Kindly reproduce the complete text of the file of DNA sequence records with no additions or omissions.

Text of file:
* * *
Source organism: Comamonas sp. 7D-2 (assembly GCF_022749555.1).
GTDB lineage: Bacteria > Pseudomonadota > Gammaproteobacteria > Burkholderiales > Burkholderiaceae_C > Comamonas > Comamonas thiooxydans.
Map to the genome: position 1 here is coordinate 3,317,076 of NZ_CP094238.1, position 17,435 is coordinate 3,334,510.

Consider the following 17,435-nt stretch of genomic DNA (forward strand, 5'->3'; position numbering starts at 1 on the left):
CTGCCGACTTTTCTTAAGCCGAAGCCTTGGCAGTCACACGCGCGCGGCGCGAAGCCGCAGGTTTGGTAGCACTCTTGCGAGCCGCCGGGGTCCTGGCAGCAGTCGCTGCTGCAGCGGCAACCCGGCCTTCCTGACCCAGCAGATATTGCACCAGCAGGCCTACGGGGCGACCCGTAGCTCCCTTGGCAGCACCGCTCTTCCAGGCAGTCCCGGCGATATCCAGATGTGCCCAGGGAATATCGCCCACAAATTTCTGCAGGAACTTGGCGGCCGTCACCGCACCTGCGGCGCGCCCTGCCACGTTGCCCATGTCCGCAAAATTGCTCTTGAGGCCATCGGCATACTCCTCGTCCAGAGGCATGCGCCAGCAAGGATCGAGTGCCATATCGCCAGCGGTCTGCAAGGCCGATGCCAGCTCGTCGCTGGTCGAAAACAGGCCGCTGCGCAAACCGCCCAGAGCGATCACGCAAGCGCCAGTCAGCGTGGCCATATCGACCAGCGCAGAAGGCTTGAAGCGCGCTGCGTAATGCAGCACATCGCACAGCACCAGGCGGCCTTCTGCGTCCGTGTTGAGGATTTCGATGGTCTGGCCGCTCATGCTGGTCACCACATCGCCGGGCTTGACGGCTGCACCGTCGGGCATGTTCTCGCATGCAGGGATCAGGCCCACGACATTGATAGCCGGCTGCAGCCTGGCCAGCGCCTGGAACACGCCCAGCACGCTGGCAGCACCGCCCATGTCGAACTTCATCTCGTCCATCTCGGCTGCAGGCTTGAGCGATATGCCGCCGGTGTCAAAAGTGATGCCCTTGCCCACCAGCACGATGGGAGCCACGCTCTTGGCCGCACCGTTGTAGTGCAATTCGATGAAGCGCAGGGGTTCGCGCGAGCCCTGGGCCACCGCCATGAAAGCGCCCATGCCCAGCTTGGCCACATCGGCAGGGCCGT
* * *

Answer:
Source organism: Comamonas sp. 7D-2 (assembly GCF_022749555.1).
GTDB lineage: Bacteria > Pseudomonadota > Gammaproteobacteria > Burkholderiales > Burkholderiaceae_C > Comamonas > Comamonas thiooxydans.
Map to the genome: position 1 here is coordinate 3,317,076 of NZ_CP094238.1, position 17,435 is coordinate 3,334,510.

Consider the following 17,435-nt stretch of genomic DNA (forward strand, 5'->3'; position numbering starts at 1 on the left):
CTGCCGACTTTTCTTAAGCCGAAGCCTTGGCAGTCACACGCGCGCGGCGCGAAGCCGCAGGTTTGGTAGCACTCTTGCGAGCCGCCGGGGTCCTGGCAGCAGTCGCTGCTGCAGCGGCAACCCGGCCTTCCTGACCCAGCAGATATTGCACCAGCAGGCCTACGGGGCGACCCGTAGCTCCCTTGGCAGCACCGCTCTTCCAGGCAGTCCCGGCGATATCCAGATGTGCCCAGGGAATATCGCCCACAAATTTCTGCAGGAACTTGGCGGCCGTCACCGCACCTGCGGCGCGCCCTGCCACGTTGCCCATGTCCGCAAAATTGCTCTTGAGGCCATCGGCATACTCCTCGTCCAGAGGCATGCGCCAGCAAGGATCGAGTGCCATATCGCCAGCGGTCTGCAAGGCCGATGCCAGCTCGTCGCTGGTCGAAAACAGGCCGCTGCGCAAACCGCCCAGAGCGATCACGCAAGCGCCAGTCAGCGTGGCCATATCGACCAGCGCAGAAGGCTTGAAGCGCGCTGCGTAATGCAGCACATCGCACAGCACCAGGCGGCCTTCTGCGTCCGTGTTGAGGATTTCGATGGTCTGGCCGCTCATGCTGGTCACCACATCGCCGGGCTTGACGGCTGCACCGTCGGGCATGTTCTCGCATGCAGGGATCAGGCCCACGACATTGATAGCCGGCTGCAGCCTGGCCAGCGCCTGGAACACGCCCAGCACGCTGGCAGCACCGCCCATGTCGAACTTCATCTCGTCCATCTCGGCTGCAGGCTTGAGCGATATGCCGCCGGTGTCAAAAGTGATGCCCTTGCCCACCAGCACGATGGGAGCCACGCTCTTGGCCGCACCGTTGTAGTGCAATTCGATGAAGCGCAGGGGTTCGCGCGAGCCCTGGGCCACCGCCATGAAAGCGCCCATGCCCAGCTTGGCCACATCGGCAGGGCCGT